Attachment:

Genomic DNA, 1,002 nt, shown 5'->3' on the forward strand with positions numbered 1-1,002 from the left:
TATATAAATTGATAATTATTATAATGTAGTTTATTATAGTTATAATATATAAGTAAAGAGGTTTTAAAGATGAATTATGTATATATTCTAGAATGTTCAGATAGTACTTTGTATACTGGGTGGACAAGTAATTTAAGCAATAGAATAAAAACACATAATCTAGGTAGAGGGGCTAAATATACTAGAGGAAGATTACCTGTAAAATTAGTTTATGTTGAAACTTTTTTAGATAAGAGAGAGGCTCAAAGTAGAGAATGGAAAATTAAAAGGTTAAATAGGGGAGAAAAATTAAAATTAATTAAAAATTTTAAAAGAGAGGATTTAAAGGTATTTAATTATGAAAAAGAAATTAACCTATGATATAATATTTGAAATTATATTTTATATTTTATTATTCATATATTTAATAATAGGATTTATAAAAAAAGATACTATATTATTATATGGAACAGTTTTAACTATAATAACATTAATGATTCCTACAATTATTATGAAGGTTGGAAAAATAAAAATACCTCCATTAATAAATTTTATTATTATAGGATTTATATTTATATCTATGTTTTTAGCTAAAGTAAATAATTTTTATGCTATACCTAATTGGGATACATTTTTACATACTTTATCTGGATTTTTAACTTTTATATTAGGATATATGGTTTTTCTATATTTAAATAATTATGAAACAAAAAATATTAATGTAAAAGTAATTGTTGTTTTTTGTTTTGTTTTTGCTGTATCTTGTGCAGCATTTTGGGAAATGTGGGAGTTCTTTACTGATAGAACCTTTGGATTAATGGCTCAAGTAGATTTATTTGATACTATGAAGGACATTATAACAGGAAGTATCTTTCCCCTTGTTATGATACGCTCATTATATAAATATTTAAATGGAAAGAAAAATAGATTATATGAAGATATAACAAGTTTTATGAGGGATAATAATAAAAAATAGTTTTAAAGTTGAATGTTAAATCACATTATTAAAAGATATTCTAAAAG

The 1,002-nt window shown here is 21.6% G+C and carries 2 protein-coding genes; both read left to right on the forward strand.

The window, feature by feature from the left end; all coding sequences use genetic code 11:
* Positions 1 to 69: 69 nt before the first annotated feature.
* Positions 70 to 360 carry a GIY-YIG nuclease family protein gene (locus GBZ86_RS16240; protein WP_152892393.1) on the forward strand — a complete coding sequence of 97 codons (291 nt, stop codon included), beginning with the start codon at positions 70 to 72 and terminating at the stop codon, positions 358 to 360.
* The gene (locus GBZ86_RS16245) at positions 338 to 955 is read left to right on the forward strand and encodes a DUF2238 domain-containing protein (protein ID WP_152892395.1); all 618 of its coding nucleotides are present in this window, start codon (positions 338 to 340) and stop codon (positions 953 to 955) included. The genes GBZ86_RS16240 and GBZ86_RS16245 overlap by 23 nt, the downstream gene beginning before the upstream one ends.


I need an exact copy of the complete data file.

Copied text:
Genomic DNA, 1,002 nt, shown 5'->3' on the forward strand with positions numbered 1-1,002 from the left:
TATATAAATTGATAATTATTATAATGTAGTTTATTATAGTTATAATATATAAGTAAAGAGGTTTTAAAGATGAATTATGTATATATTCTAGAATGTTCAGATAGTACTTTGTATACTGGGTGGACAAGTAATTTAAGCAATAGAATAAAAACACATAATCTAGGTAGAGGGGCTAAATATACTAGAGGAAGATTACCTGTAAAATTAGTTTATGTTGAAACTTTTTTAGATAAGAGAGAGGCTCAAAGTAGAGAATGGAAAATTAAAAGGTTAAATAGGGGAGAAAAATTAAAATTAATTAAAAATTTTAAAAGAGAGGATTTAAAGGTATTTAATTATGAAAAAGAAATTAACCTATGATATAATATTTGAAATTATATTTTATATTTTATTATTCATATATTTAATAATAGGATTTATAAAAAAAGATACTATATTATTATATGGAACAGTTTTAACTATAATAACATTAATGATTCCTACAATTATTATGAAGGTTGGAAAAATAAAAATACCTCCATTAATAAATTTTATTATTATAGGATTTATATTTATATCTATGTTTTTAGCTAAAGTAAATAATTTTTATGCTATACCTAATTGGGATACATTTTTACATACTTTATCTGGATTTTTAACTTTTATATTAGGATATATGGTTTTTCTATATTTAAATAATTATGAAACAAAAAATATTAATGTAAAAGTAATTGTTGTTTTTTGTTTTGTTTTTGCTGTATCTTGTGCAGCATTTTGGGAAATGTGGGAGTTCTTTACTGATAGAACCTTTGGATTAATGGCTCAAGTAGATTTATTTGATACTATGAAGGACATTATAACAGGAAGTATCTTTCCCCTTGTTATGATACGCTCATTATATAAATATTTAAATGGAAAGAAAAATAGATTATATGAAGATATAACAAGTTTTATGAGGGATAATAATAAAAAATAGTTTTAAAGTTGAATGTTAAATCACATTATTAAAAGATATTCTAAAAG

The 1,002-nt window shown here is 21.6% G+C and carries 2 protein-coding genes; both read left to right on the forward strand.

The window, feature by feature from the left end; all coding sequences use genetic code 11:
* Positions 1 to 69: 69 nt before the first annotated feature.
* Positions 70 to 360 carry a GIY-YIG nuclease family protein gene (locus GBZ86_RS16240; protein WP_152892393.1) on the forward strand — a complete coding sequence of 97 codons (291 nt, stop codon included), beginning with the start codon at positions 70 to 72 and terminating at the stop codon, positions 358 to 360.
* The gene (locus GBZ86_RS16245) at positions 338 to 955 is read left to right on the forward strand and encodes a DUF2238 domain-containing protein (protein ID WP_152892395.1); all 618 of its coding nucleotides are present in this window, start codon (positions 338 to 340) and stop codon (positions 953 to 955) included. The genes GBZ86_RS16240 and GBZ86_RS16245 overlap by 23 nt, the downstream gene beginning before the upstream one ends.